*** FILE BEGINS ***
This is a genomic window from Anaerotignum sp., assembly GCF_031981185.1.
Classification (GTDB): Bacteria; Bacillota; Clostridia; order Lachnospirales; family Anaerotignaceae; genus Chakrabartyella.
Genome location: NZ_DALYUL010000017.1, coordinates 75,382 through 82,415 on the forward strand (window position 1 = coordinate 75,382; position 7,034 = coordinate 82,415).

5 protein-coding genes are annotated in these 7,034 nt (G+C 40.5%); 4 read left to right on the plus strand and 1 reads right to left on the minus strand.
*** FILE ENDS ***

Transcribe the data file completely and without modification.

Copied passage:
This is a genomic window from Anaerotignum sp., assembly GCF_031981185.1.
Classification (GTDB): Bacteria; Bacillota; Clostridia; order Lachnospirales; family Anaerotignaceae; genus Chakrabartyella.
Genome location: NZ_DALYUL010000017.1, coordinates 75,382 through 82,415 on the forward strand (window position 1 = coordinate 75,382; position 7,034 = coordinate 82,415).

5 protein-coding genes are annotated in these 7,034 nt (G+C 40.5%); 4 read left to right on the plus strand and 1 reads right to left on the minus strand.